Trademark Law and Theory
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Trademark Law and Theory

A Handbook of Contemporary Research

Edited by Graeme B. Dinwoodie and Mark D. Janis

This important research Handbook brings together a set of illuminating works by the field’s leading scholars to comprise one of the broadest and most far-reaching overviews of trademark law issues. Organized around three areas of inquiry, the book starts by offering a rich variety of methodological perspectives on trademark law. Reflecting the multifaceted nature of contemporary trademarks, contributors have drawn from law and economics, political science, semiotic theory, and history. The Handbook goes on to survey trademark law’s international landscape, addressing indigenous cultural property, human rights issues, the free movement of goods, and the role of substantive harmonization. It concludes with a series of forward-looking perspectives, which focus on trademark law’s intersection with the laws of advertising and free speech, copyright law, cyberspace regulation, and design protection.
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Chapter 7: Substantive trademark law harmonization: on the emerging coherence between the jurisprudence of the WTO Appellate Body and the European Court of Justice

Gail E. Evans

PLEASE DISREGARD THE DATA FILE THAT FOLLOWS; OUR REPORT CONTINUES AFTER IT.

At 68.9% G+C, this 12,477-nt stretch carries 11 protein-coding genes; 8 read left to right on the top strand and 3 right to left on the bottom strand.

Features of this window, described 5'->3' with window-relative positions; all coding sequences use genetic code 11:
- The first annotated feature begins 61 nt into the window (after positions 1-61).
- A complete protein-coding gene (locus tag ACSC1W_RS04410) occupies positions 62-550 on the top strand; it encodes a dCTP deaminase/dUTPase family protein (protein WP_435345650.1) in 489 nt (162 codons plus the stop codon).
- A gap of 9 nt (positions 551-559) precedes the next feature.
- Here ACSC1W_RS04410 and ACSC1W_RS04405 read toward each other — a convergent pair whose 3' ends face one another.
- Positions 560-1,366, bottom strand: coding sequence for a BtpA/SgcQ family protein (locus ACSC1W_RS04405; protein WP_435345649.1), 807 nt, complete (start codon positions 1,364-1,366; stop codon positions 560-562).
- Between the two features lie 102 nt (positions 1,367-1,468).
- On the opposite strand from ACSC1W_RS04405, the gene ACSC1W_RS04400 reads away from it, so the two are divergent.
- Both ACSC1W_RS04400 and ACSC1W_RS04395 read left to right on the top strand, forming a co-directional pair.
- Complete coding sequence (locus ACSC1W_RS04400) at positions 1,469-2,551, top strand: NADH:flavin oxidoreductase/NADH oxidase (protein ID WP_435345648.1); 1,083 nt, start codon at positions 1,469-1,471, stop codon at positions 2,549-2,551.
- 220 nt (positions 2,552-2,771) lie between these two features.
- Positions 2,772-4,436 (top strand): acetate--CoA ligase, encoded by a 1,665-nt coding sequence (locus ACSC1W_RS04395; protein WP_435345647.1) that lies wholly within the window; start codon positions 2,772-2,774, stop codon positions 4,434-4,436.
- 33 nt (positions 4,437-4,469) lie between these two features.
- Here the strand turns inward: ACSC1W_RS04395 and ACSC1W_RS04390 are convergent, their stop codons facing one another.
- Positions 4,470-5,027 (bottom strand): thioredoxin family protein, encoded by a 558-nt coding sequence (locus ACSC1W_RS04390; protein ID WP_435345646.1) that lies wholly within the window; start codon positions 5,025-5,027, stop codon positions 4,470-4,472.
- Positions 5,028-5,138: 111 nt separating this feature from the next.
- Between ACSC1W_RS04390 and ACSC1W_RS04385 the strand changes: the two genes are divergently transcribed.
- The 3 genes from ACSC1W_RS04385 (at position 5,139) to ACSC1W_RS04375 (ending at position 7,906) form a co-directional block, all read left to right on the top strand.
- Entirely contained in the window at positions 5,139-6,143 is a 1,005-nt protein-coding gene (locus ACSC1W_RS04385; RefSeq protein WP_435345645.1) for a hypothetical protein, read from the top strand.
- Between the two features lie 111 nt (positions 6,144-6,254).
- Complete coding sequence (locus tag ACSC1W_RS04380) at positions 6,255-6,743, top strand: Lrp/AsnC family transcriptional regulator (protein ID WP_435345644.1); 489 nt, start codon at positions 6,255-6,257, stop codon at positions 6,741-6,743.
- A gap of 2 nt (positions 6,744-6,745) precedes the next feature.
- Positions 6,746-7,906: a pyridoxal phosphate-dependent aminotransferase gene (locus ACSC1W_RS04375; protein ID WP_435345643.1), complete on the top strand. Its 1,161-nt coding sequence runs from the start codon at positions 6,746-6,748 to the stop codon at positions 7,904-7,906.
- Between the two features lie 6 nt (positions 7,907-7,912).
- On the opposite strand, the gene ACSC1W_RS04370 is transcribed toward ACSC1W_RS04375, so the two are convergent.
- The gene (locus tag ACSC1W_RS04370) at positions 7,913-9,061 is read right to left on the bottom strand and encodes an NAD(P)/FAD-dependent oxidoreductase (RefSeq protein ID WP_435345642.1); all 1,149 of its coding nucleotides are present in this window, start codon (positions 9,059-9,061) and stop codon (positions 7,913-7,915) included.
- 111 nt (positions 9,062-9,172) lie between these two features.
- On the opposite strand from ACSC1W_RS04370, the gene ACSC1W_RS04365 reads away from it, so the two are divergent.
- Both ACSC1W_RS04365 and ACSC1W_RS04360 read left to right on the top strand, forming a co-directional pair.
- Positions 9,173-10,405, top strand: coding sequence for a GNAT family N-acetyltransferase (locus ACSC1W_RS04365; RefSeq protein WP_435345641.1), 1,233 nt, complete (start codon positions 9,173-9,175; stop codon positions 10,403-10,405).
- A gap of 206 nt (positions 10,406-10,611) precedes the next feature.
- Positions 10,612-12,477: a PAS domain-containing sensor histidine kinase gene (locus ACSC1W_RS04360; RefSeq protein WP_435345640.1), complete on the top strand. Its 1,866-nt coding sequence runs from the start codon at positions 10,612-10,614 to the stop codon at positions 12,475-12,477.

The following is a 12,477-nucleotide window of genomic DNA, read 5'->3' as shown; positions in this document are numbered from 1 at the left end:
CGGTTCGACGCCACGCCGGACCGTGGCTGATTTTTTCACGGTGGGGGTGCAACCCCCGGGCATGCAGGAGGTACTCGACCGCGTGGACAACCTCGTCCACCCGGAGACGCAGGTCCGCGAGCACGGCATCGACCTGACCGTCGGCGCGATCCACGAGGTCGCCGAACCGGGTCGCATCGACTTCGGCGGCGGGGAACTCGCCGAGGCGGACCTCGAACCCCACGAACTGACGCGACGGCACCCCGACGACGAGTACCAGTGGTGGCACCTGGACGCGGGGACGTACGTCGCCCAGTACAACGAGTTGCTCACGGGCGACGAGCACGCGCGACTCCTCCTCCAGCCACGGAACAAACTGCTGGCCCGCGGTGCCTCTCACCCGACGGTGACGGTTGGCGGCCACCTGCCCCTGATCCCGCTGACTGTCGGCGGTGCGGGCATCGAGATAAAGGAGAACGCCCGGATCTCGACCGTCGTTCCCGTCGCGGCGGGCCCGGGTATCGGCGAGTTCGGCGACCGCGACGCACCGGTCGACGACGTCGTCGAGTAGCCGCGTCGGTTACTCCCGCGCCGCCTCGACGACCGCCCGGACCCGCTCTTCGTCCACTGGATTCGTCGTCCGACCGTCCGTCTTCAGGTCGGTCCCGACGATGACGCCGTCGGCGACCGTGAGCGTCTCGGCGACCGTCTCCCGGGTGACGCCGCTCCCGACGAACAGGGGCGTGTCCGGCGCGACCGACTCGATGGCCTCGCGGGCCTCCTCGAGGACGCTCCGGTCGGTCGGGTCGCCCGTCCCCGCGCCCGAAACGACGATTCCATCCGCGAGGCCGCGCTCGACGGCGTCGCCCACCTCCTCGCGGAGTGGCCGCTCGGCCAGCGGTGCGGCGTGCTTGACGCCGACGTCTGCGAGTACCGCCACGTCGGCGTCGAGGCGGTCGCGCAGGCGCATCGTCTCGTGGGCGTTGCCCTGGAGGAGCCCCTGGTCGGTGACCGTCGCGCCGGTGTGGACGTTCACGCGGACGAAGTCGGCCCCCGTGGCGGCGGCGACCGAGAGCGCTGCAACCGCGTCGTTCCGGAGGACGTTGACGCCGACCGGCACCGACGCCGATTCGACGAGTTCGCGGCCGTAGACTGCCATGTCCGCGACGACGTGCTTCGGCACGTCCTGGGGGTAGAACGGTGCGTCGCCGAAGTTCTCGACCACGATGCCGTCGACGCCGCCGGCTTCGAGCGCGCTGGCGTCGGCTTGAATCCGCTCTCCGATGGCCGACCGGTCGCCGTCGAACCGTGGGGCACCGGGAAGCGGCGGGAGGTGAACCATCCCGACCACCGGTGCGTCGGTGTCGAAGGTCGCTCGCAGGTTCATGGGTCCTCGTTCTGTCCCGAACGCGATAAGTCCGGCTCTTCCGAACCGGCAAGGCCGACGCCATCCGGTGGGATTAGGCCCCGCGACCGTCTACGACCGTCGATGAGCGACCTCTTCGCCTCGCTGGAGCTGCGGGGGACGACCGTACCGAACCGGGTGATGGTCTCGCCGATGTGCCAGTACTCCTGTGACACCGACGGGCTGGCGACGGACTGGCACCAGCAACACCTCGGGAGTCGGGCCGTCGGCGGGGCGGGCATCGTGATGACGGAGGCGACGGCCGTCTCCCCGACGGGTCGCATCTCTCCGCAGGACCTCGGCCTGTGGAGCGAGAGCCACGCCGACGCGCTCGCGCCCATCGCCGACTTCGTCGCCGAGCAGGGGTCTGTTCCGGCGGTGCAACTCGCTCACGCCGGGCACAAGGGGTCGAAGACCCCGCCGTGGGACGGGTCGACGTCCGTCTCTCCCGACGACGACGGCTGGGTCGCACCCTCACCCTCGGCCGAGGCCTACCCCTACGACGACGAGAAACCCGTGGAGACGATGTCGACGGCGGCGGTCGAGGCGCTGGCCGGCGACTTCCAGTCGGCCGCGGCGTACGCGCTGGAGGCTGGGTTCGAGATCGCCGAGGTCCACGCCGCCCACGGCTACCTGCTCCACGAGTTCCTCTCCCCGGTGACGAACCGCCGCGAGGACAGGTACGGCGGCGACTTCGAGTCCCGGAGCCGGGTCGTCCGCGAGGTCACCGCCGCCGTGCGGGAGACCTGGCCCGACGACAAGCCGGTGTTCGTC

6 Fundamental concerns in the harmonization of (European) trademark law Annette Kur* I. The roots and the upshot When the European Economic Communities were founded fifty years ago,1 the trademark laws applying in the member countries2 were far from homogeneous. Some of those differences were of a rather technical nature, but others reflected basically divergent attitudes towards the very foundations of trademark law. For instance, from a French point of view, it was taken for granted that the rights vested in a trademark owner were not essentially different from those accorded by other intellectual property rights: just as in patent or copyright law, the proprietor must be entitled to enjoin any kind of unauthorized use, no matter for which purpose. In Germany, on the other hand, trademark law and doctrine were strictly founded on the origin function, which was held to constitute the sole and mandatory guideline regarding the acquisition as well as the protection of marks. Based on its common law tradition, the UK3 endorsed still another approach – one which was less dogmatic than the German, and more competition-friendly than the French. And finally, the Benelux countries added strong new colours to the overall picture when they enacted a uniform law4 incorporating features like protection beyond the risk of confusion, which at the time were seen as strikingly modern.5 * Professor and Research Fellow, Department of Intellectual Property and Competition Law, Max Planck Institute for Intellectual Property, Munich, Germany. 1 The “Treaties of Rome”, i.e. the Treaty establishing the...

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